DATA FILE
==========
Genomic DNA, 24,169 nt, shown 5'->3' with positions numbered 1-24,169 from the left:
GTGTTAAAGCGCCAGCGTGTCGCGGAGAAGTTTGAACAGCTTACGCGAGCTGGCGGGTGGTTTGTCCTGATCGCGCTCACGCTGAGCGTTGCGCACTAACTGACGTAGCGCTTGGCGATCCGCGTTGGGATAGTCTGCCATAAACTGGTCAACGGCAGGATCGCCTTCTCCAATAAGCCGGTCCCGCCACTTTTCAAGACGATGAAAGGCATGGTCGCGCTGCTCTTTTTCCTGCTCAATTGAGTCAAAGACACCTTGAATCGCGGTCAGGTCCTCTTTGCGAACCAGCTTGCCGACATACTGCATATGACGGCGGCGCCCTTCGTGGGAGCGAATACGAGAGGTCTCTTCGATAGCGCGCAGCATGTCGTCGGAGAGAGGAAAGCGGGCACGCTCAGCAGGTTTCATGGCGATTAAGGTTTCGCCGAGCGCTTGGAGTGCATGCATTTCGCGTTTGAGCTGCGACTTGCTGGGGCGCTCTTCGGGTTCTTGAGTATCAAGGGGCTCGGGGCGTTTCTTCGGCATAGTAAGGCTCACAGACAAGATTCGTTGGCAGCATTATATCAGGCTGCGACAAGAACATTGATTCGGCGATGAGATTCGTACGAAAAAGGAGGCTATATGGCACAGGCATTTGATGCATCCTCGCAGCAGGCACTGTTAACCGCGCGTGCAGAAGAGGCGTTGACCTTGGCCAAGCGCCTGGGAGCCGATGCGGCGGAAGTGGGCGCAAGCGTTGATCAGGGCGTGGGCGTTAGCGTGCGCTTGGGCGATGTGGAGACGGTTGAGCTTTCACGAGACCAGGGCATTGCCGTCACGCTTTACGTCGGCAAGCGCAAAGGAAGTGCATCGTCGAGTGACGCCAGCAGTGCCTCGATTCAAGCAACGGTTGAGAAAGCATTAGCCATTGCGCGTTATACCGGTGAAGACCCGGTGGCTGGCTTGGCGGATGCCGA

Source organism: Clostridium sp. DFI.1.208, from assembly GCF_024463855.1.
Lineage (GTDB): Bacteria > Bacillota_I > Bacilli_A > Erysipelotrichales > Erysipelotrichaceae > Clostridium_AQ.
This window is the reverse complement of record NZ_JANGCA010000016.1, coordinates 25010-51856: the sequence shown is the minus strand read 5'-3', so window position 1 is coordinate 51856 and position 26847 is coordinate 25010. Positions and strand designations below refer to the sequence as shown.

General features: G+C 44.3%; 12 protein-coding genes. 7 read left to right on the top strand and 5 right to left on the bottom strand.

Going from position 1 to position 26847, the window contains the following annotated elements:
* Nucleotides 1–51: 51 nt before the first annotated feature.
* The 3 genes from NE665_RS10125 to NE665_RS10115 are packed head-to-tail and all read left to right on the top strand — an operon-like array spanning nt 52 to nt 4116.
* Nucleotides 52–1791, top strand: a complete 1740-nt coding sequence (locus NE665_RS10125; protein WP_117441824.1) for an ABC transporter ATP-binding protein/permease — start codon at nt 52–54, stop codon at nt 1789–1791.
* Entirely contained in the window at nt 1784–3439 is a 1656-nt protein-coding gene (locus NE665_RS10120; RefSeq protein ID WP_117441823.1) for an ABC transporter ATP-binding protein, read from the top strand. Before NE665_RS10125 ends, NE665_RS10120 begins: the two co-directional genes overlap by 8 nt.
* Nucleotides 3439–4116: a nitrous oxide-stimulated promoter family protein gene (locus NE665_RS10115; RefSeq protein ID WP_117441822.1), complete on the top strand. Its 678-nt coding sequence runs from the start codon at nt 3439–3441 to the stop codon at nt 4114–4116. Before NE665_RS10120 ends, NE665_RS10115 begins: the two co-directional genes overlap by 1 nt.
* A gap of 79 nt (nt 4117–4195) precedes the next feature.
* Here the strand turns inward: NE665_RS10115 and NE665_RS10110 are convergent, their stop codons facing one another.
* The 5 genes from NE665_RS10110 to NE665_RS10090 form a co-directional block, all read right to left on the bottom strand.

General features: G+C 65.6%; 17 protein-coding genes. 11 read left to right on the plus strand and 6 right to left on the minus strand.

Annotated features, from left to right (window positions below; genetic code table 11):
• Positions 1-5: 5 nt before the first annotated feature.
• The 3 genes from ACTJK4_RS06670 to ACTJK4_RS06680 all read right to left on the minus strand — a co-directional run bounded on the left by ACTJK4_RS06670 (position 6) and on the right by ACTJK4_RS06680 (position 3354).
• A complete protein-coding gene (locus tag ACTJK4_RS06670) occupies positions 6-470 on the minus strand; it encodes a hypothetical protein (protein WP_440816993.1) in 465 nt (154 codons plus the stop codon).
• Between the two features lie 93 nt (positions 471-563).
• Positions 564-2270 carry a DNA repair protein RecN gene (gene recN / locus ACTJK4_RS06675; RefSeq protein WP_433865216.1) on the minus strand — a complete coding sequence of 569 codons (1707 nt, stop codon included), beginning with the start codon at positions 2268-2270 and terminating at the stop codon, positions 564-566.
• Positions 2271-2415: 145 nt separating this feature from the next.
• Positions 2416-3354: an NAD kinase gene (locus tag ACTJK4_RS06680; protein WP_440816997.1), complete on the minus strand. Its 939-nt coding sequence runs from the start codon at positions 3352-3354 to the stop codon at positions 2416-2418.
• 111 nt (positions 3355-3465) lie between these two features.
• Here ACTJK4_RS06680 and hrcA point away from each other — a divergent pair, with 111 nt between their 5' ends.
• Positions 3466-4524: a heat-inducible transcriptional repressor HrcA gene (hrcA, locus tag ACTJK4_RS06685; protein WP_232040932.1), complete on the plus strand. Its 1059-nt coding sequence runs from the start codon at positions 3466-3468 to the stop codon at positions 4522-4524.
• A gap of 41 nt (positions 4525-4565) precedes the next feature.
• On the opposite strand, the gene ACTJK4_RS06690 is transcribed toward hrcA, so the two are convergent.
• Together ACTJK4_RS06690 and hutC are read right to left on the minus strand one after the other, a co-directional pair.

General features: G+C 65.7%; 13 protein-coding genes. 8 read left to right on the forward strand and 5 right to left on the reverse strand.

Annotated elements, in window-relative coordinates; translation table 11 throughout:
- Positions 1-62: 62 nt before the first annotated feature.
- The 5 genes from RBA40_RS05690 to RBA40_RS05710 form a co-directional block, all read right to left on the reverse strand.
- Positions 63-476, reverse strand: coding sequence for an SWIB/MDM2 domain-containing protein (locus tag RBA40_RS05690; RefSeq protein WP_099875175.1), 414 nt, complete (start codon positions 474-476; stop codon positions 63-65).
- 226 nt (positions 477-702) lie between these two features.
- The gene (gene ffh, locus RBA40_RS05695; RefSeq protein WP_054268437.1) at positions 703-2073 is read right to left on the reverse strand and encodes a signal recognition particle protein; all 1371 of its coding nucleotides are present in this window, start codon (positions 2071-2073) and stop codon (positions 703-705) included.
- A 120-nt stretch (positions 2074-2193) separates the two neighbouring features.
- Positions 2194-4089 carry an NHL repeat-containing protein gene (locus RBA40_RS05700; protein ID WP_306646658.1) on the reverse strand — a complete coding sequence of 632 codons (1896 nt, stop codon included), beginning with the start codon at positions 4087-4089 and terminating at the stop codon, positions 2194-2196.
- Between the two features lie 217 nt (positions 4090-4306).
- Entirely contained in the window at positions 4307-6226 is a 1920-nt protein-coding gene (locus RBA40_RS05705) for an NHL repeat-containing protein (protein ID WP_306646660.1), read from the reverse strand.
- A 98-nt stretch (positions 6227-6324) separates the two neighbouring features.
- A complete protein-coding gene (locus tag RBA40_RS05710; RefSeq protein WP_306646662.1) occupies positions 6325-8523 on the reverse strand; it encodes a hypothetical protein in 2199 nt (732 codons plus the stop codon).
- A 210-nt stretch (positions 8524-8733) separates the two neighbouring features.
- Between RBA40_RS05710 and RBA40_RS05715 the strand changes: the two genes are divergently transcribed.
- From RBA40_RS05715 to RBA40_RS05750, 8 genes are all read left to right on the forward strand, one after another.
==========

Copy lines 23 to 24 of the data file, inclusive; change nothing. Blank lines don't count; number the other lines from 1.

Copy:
• Positions 2271-2415: 145 nt separating this feature from the next.
• Positions 2416-3354: an NAD kinase gene (locus tag ACTJK4_RS06680; protein WP_440816997.1), complete on the minus strand. Its 939-nt coding sequence runs from the start codon at positions 3352-3354 to the stop codon at positions 2416-2418.